by Ben McCarthy
One can hardly pick up the paper or turn on the news without seeing the word Ebola. If you had asked the average American what Ebola was six months ago most would have had absolutely no idea. The disease itself has been present in West Africa since December 2013, but it barely made the news in the US until there was a confirmed case of Ebola in September. The humanitarian medical organization Doctors Without Borders (MSF) called the current Ebola outbreak “unprecedented” and warned of the implications of this back in April. No one, including the World Health Organization (WHO), paid heed. Now, with the very real risk of the epidemic spreading outside of Western Africa and into Europe and the United States, everyone seems very, very concerned.
Ebola is a viral hemorrhagic fever that was named after the Ebola River in Zaire, which is now known as the Democratic Republic of the Congo. The first outbreak of the disease appeared in Sudan and Zaire in 1976. Since then, Ebola has popped up sporadically throughout Africa. However, the current Ebola epidemic in West Africa is the worst outbreak in its short history, having claimed 5,000 lives to date. It’s possible that this estimate is too conservative due to incomplete reporting in many remote parts of Sierra Leone, Guinea and Liberia, the three countries most affected by the epidemic.
Ebola itself is characterized by fever, vomiting, diarrhea and often severe hemorrhaging or bleeding. Because of this health care workers or those caring for the infected are often the first to contract the disease. The current strain in West Africa has a between a 50-90% mortality rate.
The reason Ebola is so dangerous in West Africa is because the countries that have been affected lack even rudimentary health care systems. Doctors are few and far between, nurses are overworked and most hospitals don’t have the most basic of supplies such as clean needles and rubber gloves. Healthcare workers often come into contact with the blood of patients and don’t have the basic necessities on hand to protect themselves. Needles are often reused, not because of poor medical habits but because there is simply no other way.
The suffering in West Africa is truly tragic because it was preventable. “The whole country has been hit by something for which it was not ready,” said the director of control and prevention at Sierra Leone’s Health Ministry. The suffering is catastrophic, the disease has wiped out entire families and left thousands of children orphaned. An article by the New York Times reporter Adam Nossiter focused on this problem in one corner of Sierra Leone.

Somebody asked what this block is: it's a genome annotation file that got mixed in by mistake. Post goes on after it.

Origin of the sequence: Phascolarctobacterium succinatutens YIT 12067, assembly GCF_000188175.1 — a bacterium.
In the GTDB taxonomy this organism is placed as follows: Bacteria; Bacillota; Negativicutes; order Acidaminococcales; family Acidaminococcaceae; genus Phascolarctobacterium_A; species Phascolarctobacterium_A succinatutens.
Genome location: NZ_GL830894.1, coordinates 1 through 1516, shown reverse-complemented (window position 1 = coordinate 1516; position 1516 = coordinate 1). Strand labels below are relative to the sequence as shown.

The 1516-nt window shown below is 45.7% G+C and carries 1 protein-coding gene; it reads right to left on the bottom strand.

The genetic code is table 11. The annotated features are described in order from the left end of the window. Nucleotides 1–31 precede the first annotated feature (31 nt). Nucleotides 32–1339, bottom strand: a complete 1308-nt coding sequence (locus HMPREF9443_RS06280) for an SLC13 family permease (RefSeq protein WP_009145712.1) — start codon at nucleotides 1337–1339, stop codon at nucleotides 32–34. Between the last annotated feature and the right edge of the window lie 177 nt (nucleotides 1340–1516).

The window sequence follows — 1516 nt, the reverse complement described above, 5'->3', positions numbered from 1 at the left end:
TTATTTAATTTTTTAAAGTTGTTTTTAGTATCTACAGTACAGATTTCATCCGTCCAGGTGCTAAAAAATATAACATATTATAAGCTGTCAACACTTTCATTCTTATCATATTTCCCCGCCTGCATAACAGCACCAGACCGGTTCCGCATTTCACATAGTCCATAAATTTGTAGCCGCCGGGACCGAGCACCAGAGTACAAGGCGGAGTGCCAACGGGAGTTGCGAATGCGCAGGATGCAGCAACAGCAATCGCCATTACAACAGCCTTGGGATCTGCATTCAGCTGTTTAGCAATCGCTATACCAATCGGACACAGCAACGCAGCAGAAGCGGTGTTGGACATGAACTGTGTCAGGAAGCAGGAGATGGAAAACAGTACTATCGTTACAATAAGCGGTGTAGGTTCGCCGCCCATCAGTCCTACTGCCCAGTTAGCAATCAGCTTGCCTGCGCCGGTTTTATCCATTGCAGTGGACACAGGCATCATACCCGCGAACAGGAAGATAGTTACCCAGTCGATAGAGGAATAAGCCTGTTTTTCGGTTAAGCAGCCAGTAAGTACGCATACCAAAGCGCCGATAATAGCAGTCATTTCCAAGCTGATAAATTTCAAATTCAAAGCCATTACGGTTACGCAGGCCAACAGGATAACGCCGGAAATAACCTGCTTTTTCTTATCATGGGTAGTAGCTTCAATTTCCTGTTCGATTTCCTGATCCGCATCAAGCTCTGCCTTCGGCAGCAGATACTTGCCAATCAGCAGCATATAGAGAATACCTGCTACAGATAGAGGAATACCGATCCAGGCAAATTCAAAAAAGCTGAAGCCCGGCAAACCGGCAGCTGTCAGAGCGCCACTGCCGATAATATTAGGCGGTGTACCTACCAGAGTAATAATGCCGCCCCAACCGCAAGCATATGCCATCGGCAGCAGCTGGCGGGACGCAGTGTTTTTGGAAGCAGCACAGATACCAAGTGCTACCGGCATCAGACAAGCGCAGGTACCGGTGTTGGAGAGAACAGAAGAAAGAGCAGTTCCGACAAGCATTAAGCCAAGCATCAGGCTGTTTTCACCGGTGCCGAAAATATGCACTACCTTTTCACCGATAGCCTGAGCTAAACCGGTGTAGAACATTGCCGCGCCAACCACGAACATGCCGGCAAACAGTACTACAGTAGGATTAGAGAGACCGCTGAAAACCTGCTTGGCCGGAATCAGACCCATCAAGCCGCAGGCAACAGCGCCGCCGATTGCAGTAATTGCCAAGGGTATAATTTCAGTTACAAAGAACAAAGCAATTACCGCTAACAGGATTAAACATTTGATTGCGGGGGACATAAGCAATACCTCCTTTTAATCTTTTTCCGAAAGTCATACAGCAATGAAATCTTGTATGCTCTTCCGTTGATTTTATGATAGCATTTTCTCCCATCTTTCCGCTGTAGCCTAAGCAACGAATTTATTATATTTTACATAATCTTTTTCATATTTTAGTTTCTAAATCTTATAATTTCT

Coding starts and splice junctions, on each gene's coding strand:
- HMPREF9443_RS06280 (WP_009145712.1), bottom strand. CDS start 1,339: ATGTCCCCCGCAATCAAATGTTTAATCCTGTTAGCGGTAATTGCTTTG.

A small boy, lay curled up under a wooden bed frame, and a nurse explained that “he was in the last stage, vomiting blood.” Outside the building, a ten year old boy propped himself up as best he could against a wall, blood around his eyes, defecating. “A lot of babies are dying here,” said Mohammed Kamara, a soldier guarding the facility.
Despite the magnitude and gravity of the disease in Western Africa, there is no reason to fear a widespread Ebola outbreak in the United States.
How A Tilt Toward Safety Stopped A Scientist’s Virus Research
A recent U.S. government ban has stopped some experiments with dangerous viruses, saying the risks need to be reconsidered.
Although it’s pretty hard to catch Ebola — unless you come in contact with the blood, vomit, saliva or feces or someone with the disease who is presenting symptoms — viruses like SARS and MERS can be spread through the air. It’s this research which has been frozen, says one scientist involved in these studies.
As cases of a worrisome respiratory virus continue to pop up in the Middle East, scientists who study it in the U.S. are struggling to understand how they’ll be affected by a government moratorium on certain kinds of experiments.
Read more at: How A Tilt Toward Safety Stopped A Scientist’s Virus Research, npr.org 11/7/2014